Annette Folkedotter



GT Cecilia Eriksson 1996
Transcience and humour. At the turn of every century, writers and artists usually express concern for the future and raise spiritual and moral questions. During the 18th century many people cherished the conviction that mankind was living in a dying culture. Now we are not only approaching a new century, but also a new millennium. At Bohuslans Museum The installation French Breakfast is being displayed.The artist Annette has been inspired by a sense of helplessness and anger at the French atomic bomb tests on the Mururoa Atoll. The theme of doom and destruction is strongly emphasised and there is a sense that one is observing the Last Supper in the history of mankind. Inevitably, one is forced to think of Peter Greenaway's film, "The Cook, the Thief, his Wife and her Lover". Both artists use the 16th century still life style to make comments on the present. Annette's canvases go from black to white, with the white dominating. Spiders and ants are crawling on the table as if to remind us of the transience of all living things. Their work is full of contradictions and a plurality of interpretations, where the critical message has a tendency to drown in a sea of aesthetic attractions. Mozart's "The Magic Flute" glides almost unnoticed into our ears and reinforces the cinematic and theatrical aspects of the exhibition. A seven metre long table sits majestically in a room, the walls of which are decorated with an old fashioned art collection. A couple of pictures, one the Dutch still life, the other by Bruno Liljefors, stand out particularly from the silence of the walls and create a loaded dialogue with the vacuum packed lunch, consisting of chicken wings and the head of a hare. In this light the idyllic nature paintings of hunting scenes appear like a long lost paradise. Moreover, in comparison with the past century, our own destruction of nature and animals appears all the more brutal. Despite the grapes looking beautiful, we know that they have been chemically sprayed. The traditional food table has been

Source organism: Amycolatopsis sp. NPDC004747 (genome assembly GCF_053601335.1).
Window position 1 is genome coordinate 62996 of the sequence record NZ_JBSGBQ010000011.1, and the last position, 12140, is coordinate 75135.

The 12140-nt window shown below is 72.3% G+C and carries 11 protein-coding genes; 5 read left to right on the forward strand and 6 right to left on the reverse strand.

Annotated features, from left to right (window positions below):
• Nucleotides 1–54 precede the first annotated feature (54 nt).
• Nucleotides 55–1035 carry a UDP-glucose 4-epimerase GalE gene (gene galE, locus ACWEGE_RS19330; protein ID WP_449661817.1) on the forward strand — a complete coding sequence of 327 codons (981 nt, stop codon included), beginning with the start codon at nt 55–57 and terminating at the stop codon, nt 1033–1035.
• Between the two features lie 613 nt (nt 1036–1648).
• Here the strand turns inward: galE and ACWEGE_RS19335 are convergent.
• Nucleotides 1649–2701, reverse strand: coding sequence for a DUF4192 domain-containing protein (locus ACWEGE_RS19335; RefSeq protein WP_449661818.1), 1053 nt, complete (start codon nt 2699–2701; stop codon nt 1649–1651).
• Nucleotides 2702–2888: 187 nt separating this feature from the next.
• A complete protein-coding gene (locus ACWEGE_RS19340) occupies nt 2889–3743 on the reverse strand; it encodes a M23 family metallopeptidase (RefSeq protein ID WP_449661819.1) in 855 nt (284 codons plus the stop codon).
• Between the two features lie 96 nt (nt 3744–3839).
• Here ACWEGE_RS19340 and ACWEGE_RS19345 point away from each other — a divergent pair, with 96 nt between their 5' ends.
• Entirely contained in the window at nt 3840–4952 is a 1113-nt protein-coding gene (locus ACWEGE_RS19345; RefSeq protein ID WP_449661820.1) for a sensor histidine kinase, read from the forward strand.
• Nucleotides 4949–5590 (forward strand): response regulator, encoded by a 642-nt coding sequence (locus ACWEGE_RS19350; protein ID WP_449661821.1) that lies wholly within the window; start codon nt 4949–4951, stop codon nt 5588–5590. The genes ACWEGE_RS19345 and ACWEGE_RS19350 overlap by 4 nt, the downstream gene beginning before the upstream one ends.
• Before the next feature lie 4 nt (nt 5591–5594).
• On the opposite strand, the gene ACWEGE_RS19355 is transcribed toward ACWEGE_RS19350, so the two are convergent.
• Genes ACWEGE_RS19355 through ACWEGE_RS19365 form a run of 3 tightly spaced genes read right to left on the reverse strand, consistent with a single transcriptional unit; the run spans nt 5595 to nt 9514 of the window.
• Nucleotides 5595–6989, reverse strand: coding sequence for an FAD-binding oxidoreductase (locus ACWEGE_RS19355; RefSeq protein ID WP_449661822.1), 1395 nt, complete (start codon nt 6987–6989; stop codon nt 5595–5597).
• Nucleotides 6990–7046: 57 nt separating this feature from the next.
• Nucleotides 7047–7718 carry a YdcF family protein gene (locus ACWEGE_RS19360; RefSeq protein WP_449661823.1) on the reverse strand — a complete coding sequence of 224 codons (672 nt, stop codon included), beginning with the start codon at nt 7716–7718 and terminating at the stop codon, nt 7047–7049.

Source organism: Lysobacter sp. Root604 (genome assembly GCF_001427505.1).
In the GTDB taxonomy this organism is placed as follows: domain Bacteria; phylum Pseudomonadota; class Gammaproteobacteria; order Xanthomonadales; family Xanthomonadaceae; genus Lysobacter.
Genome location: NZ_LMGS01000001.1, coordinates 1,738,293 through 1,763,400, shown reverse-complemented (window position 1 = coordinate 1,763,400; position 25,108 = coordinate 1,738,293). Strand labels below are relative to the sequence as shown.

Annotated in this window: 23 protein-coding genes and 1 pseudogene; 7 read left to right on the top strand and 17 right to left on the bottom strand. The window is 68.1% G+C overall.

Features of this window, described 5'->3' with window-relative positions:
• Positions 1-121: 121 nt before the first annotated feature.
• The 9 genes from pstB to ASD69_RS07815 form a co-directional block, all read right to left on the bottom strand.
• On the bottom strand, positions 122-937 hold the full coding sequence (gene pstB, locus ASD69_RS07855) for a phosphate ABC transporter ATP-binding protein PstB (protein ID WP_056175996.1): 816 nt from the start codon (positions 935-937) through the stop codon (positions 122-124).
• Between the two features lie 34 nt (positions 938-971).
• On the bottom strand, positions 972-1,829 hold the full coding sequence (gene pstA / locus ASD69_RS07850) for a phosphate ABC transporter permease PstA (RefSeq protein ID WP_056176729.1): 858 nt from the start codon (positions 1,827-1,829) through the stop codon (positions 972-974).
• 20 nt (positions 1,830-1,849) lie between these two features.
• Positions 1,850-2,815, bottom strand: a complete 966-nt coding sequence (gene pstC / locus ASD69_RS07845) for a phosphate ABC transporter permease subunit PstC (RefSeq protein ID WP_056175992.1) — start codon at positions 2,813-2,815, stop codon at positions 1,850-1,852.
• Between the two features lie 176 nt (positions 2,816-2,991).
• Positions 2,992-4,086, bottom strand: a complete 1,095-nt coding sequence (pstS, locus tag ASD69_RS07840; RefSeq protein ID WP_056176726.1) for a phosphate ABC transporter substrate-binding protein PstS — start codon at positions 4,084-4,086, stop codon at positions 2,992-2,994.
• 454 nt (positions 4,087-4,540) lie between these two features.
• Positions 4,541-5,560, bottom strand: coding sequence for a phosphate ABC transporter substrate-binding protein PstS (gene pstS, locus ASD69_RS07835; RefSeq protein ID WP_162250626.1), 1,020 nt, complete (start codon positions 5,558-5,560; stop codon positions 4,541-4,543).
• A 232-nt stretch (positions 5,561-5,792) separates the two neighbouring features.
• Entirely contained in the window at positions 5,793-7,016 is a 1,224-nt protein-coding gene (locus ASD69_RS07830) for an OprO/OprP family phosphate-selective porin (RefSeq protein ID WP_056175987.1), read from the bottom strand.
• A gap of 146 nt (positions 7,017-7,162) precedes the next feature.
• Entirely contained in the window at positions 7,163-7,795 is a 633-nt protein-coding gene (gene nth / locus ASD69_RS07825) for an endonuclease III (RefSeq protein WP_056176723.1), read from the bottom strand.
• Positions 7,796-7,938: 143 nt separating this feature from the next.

exposed to a humorous attack. Tinsel and glitter have been strewn over the porcelain and candlesticks. Next to the bunches of grapes in their beautiful bowls, are mice running playfully around. Magpies, which love to steal glittering objects, triumph over the vanity of man. Here there are no guests at the table, only the leftovers, a woman's glove, a set of false teeth. The scene is both frightening and beautiful. It is of course not the last supper of Christ we are witnessing, but there is something resolved about transience, which allows for spiritual contemplation.

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